IPN Student to Research Cell-to-Cell Communication Through NSF Fellowship
Posted in GUMC Stories
NOVEMBER 26, 2014—A Georgetown University Medical Center (new window) PhD student who received a National Science Foundation (new window) graduate research fellowship is gearing up to begin her project, examining how cells communicate with one another in the brain.
Vivianne Morrison starts her second year in the Interdisciplinary Program for Neuroscience (new window) (IPN) this winter. She seeks to research cell-to-cell communication in the brain with the goal of understanding the biology of oligodendrocytes, a population of support cells that provide membrane insulation, or myelin, around nerve cell processes in the brain.
“I’m interested in the development of the brain and what happens to the brain when you’re born, or even before you’re born, that allows it to function the way it does as you grow up,” Morrison says.
She plans to explore how neurons in the brain communicate with oligodendrocytes—a process not well understood.
“Oligodendrocytes have a very tight relationship with neurons, but it’s unclear how a neuron communicates to oligodendrocytes or how they respond,” says Morrison.
Searching for Answers
Morrison will center her research on determining what type of proteins or molecules a neuron releases that trigger an oligodendrocyte to insulate that neuron.
“One possibility that I think is really exciting is in regards to exosomes,” Morrison says. “We don’t really know what exosomes hold; it could differ from cell to cell.”
Exosomes are collections of proteins, genetic material, sugars, fats and possibly other compounds enclosed in a membrane that are then secreted by cells into the surrounding environment, where they can be taken up by neighboring cells.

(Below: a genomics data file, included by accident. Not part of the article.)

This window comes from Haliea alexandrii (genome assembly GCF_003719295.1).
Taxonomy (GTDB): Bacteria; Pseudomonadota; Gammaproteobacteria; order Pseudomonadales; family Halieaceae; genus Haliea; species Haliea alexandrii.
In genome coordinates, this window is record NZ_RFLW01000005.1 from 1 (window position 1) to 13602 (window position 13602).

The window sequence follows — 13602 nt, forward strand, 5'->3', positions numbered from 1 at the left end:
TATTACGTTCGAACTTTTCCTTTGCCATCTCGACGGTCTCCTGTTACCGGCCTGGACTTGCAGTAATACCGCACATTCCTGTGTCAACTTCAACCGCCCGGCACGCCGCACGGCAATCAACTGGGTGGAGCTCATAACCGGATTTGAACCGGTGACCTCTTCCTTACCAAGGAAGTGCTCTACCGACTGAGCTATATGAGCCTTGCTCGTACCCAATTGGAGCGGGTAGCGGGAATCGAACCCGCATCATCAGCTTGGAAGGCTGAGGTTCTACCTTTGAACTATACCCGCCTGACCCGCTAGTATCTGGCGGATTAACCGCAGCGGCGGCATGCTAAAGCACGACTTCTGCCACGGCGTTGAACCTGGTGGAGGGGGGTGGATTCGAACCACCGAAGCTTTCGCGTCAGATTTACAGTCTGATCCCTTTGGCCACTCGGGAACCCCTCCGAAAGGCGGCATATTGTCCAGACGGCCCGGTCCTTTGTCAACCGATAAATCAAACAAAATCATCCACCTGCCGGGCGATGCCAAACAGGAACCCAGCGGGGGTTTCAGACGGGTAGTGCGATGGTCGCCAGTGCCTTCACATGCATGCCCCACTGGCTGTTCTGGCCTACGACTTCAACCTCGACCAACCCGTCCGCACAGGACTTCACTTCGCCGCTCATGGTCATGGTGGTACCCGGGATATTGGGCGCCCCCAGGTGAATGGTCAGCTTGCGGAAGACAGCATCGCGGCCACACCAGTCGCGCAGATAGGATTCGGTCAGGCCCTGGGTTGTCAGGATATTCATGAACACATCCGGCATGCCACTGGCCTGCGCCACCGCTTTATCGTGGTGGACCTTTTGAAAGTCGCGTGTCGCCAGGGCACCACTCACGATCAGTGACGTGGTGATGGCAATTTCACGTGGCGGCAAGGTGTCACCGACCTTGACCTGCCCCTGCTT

“We also don’t know what the contents are doing once they get released by one cell and picked up by another,” she adds.
Another theory focuses on NMDA (N-Methyl-D-aspartic acid) receptors and calcium. While it has been established that neurons have NMDA receptors, the idea that oligodendrocytes also have them is new.
“The general idea is that a neuron releases a substance onto an oligodendrocyte, and that substance binds to the NMDA receptor. That interaction causes the release of calcium inside the oligodendrocyte,” Morrison explains.
Calcium can send many different messages, such as triggering the release of another substance or initiating cell death, Morrison adds.
“We don’t know for sure, but I hypothesize that exosomes are part of what modulates the close physical interaction and communication between neurons and oligodendrocytes,” says Morrison.
For Morrison, receiving the NSF Fellowship is a motivation to work harder in the field of science that interests her—and a validation that she is on the right track.
“I am so grateful to have this opportunity,” Morrison says. “It’s humbling and makes me want to work harder to fulfill whatever ideas the NSF has of me as a scientist and as an advocate of science.”
Morrison will be working with her mentor, Jeffrey Huang, PhD (new window), assistant professor in the department of biology, who researches oligodendrocyte function.
“Vivianne is an enthusiastic and highly inquisitive student,” Huang says. “She’s very excited by the science that’s going on in this field and has many ideas she would like to pursue. I believe that Vivianne has what it takes to be a successful PhD student.”
During the fellowship period, Huang will help ensure Morrison has the necessary tools and support to carry out her research.
“We’ll essentially be thinking together about this project—she’ll be doing the experiments and I’ll guide her in finding the answers to her questions,” Huang says.
Huang has high hopes for Morrison as she pursues her research project and continues the IPN. She expects to receive her PhD in 2018.
“She is talented and independent-minded,” Huang says. “I’m excited to have her begin research in my laboratory.”
The NSF awards approximately 2,000 graduate research fellowships per year to doctoral-level students studying science and engineering.
Morrison is one of two Georgetown students—and the only within GUMC—to receive the prestigious fellowship this year. Amy Battocletti (new window) (G’20), a second-year PhD candidate in the biology department, researches the impact of genetic variation within plant species in salt marsh ecosystems.
By Sarah Reik